"We are happy to announce that we received notice from [the Western Association of Schools and Colleges] yesterday morning and they have granted us initial accreditation for six years," said acting NMC president Jacqueline Che. "Also, they have approved our proposal to offer a bachelor’s of business management this fall 2014 semester."
The room erupted in cheers and applause after the announcement.
The college’s accreditation used to be under WASC’s Accrediting Commission for Community and Junior Colleges.
The new accreditation under the Senior Commission now allows the college to offer more four-year degree programs. Right now, its only four-year degree program is the bachelor’s degree in education.
In its letter to the college, the Senior Commission commended NMC’s dedicated faculty, staff, and administrators for their commitment to the success of their students despite the financially pressed and geographically-isolated environment of the college.
The six-year accreditation requires the college to submit only one interim report, according to Amanda Allen, NMC’s accreditation liaison officer and director of Distance Education.
The report will address four areas that the college is committed to build upon: faculty roles and development, research and data-supported decisions, assessment of learning, and student success.
Allen said that while there is a new bachelor’s degree being offered, the college retains its core identity as community college. She said the college’s bachelor’s degree in business management along with its bachelor’s degree in education "will just be one step up."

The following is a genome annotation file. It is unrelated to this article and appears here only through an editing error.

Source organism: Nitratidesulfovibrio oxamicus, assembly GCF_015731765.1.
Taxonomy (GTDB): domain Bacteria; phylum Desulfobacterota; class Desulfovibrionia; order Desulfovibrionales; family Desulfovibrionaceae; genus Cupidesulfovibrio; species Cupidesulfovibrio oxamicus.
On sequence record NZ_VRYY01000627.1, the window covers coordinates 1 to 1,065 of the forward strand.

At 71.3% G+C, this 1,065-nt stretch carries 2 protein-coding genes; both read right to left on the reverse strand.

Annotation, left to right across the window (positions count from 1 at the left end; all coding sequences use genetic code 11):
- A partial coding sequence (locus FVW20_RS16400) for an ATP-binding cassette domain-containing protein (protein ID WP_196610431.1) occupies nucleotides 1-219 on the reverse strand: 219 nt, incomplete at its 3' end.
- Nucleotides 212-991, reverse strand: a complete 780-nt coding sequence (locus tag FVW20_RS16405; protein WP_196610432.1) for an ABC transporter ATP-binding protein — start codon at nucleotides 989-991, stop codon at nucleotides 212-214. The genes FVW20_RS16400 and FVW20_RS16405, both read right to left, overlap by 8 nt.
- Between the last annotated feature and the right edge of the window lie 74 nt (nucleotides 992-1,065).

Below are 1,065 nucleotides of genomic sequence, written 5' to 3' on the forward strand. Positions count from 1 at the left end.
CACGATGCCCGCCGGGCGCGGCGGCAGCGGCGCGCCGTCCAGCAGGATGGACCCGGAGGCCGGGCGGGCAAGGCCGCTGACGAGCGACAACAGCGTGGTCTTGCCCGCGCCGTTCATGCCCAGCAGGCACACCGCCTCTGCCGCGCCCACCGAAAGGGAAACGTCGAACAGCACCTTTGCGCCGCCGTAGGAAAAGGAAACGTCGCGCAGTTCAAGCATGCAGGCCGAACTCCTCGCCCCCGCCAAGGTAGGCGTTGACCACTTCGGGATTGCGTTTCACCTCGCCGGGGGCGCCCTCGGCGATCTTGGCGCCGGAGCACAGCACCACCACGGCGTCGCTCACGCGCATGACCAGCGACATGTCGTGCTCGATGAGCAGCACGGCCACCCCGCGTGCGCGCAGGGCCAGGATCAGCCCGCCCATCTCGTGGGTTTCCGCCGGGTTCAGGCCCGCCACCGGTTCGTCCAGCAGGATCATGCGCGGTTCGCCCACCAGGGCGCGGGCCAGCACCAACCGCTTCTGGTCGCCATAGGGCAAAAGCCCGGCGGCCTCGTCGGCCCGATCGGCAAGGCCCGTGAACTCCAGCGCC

"We’re not changing our identity, we’re just growing."
Che noted that while colleges usually take [four] years to gain initial accreditation, the college did so in less than four months.
Within a month after receiving affirmation of its accreditation with the Junior Commission, the college quickly set the foundation to move toward the Senior Commission, submitting its subsidy report in March, hosting a site visit in April, and yesterday morning receiving news of its affirmed accreditation.
Che thanked the "amazing community of faculty, staff, and students who worked so hard to be a part of this."
"It was definitely a team effort," Allen said.
Board of Regents chair Frank Rabauliman said it is interesting to look back at the events leading up to their success, noting that after U.S. Department of Education’s citation against NMC for its dual accreditation last year, the college worked first to reaffirm itself under ACCJC, and then secondly move forwards in its transition to the Senior Commission.
He thanked his fellow board members for their decision to go ahead with the implementation of a new four-year bachelor’s degree in business management. The degree will be available to current and new students this fall semester.